HaMoked’s petition regarding lack of response by IPS to an inquiry as to the place of release of a prisoner now held at the Ketziot detention facility: in view of past experience, HaMoked fears that the soon to be released petitioner will be deported to Gaza, his registered address. HaMoked demands to release him back to Bir Zeit in the West Bank, where he has settled and lived for three and a half years before his arrest המוקד להגנת הפרט
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03.08.2006
HaMoked’s petition regarding lack of response by IPS to an inquiry as to the place of release of a prisoner now held at the Ketziot detention facility: in view of past experience, HaMoked fears that the soon to be released petitioner will be deported to Gaza, his registered address. HaMoked demands to release him back to Bir Zeit in the West Bank, where he has settled and lived for three and a half years before his arrest
HaMoked’s petition regarding lack of response by IPS to an inquiry as to the place of release of a prisoner now held at the Ketziot detention facility: in view of past experience, HaMoked fears that the soon to be released petitioner will be deported to Gaza, his registered address. HaMoked demands to release him back to Bir Zeit in the West Bank, where he has settled and lived for three and a half years before his arrest
On August 3, 2006 HaMoked petitioned the High Court of Justice against the withheld response of the Israel Prison Service (IPS) to its inquiry as to the transfer of the petitioner, a prisoner at the Ketziot detention facility, to his West Bank home, upon his release. In view of HaMoked's past experience, there is substantial cause for concern that the petitioner will be deported to the Gaza Strip, his registered place residence.

The petitioner moved from Gaza to the West Bank in 2000, during the brief period in which the "Safe Passage" was operational. He settled in the West Bank and was attending Bir Zeit University there until his arrest, in February, 2004. Throughout the period, the petitioner was unable to update his address in the population registry due to the freeze of Israeli-Palestinian relations following the outbreak of the second intifada.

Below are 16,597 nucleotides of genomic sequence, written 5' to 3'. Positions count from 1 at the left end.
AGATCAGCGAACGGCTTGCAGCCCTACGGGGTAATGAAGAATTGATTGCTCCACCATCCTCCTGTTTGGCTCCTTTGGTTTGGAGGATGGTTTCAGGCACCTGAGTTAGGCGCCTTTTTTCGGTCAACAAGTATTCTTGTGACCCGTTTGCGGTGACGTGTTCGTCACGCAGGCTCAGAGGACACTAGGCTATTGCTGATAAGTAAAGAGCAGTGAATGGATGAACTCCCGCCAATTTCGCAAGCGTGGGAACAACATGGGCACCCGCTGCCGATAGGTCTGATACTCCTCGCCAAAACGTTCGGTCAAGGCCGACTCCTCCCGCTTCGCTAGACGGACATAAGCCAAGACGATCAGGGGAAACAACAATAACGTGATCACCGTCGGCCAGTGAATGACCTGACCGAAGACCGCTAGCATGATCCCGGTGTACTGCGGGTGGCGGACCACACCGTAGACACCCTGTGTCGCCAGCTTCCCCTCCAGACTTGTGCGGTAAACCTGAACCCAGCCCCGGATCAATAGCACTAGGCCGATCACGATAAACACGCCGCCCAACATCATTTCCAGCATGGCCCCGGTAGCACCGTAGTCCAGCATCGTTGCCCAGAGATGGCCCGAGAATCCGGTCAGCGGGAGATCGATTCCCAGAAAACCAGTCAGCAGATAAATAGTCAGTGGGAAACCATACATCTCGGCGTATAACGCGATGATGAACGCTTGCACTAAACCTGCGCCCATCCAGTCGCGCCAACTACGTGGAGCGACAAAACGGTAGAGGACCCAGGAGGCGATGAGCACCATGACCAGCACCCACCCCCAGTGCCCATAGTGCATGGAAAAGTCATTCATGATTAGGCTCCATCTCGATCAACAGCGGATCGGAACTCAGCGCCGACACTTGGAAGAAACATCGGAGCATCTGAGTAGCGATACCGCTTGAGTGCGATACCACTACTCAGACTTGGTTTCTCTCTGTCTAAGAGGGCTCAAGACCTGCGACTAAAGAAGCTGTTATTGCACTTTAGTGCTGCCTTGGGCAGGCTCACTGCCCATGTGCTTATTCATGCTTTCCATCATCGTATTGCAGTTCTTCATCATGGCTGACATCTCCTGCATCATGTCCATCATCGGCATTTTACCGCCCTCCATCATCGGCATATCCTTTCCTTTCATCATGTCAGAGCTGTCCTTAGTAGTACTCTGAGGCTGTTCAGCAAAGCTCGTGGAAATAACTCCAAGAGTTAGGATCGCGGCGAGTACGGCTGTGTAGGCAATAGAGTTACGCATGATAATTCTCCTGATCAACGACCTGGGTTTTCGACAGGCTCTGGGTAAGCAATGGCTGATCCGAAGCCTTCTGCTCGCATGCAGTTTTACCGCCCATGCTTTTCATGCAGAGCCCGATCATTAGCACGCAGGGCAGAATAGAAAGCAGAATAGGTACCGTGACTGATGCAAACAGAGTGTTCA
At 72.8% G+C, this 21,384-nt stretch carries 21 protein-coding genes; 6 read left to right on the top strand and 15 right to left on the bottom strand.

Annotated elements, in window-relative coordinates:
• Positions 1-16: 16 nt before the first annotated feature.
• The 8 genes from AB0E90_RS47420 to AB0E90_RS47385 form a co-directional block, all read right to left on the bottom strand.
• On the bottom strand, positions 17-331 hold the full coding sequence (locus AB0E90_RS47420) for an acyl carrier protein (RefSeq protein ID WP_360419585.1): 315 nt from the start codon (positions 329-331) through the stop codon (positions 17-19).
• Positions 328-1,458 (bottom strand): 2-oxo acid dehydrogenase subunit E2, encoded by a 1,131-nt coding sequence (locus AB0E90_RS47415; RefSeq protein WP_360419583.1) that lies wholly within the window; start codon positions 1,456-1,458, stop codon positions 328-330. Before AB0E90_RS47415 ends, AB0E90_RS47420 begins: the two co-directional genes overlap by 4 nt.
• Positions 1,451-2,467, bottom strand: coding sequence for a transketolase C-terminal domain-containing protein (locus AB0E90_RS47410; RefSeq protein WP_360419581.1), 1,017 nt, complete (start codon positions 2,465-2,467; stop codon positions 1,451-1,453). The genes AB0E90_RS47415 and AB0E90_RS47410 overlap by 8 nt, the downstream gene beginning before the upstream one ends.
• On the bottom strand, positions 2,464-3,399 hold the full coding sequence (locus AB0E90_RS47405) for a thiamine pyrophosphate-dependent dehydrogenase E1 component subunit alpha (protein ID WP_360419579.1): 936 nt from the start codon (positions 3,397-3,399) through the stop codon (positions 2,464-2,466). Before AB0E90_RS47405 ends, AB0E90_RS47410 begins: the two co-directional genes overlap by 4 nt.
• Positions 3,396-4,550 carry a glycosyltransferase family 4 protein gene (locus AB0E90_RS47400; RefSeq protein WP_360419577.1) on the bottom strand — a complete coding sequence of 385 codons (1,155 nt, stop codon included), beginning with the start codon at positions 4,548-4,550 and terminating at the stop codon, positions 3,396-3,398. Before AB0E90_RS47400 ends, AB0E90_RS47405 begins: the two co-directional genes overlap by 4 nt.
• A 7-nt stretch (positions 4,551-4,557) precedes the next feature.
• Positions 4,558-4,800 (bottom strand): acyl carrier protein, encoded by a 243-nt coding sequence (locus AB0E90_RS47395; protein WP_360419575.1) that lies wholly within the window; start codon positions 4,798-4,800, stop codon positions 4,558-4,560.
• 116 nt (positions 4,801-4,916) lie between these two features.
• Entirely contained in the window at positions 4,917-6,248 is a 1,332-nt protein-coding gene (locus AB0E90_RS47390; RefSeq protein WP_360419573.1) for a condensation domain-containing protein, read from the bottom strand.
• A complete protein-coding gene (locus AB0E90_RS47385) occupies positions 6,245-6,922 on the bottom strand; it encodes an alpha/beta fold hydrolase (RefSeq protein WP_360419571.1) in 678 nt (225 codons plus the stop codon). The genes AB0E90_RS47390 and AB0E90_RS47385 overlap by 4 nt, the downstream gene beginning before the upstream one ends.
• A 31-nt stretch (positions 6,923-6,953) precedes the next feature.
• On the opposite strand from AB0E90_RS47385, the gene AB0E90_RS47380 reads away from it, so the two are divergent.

The petition holds that that the respondents' position that the petitioner may live only in Gaza, where his address is registered, is without legal foundation. Note there is no prerequisite to seek the approval of the authorities before relocation. The resident’s duty to notify the competent authority of his change of address arises only after the relocation occurred. The resident’s sole duty is to notify the competent authority under the law in the Territories, in this case the Palestinian Authority, while the latter has no discretionary power. The Israeli side did not respect Palestinian authority in this matter, and in result, the Palestinian authorities ceased to update the population registry.

This violation of the basic right to relocate and the threat of deportation facing the petitioner, are both contradictory to the state's consistent position, that the West Bank and the Gaza Strip constitute a single territorial unit, under article 11 of the interim agreement signed by Israel and the Palestinian Authority. This position was presented in the Ajuri case, and upheld by the court. Therefore, insofar as the military holds the West Bank and the Gaza Strip as a single territorial unit, any person is entitled to change his residence as he sees fit between the West Bank and Gaza. This basic right may be restricted in exceptional cases by issuing an "assigned residence" order, possible only as a preventive measure, and for strictly security grounds.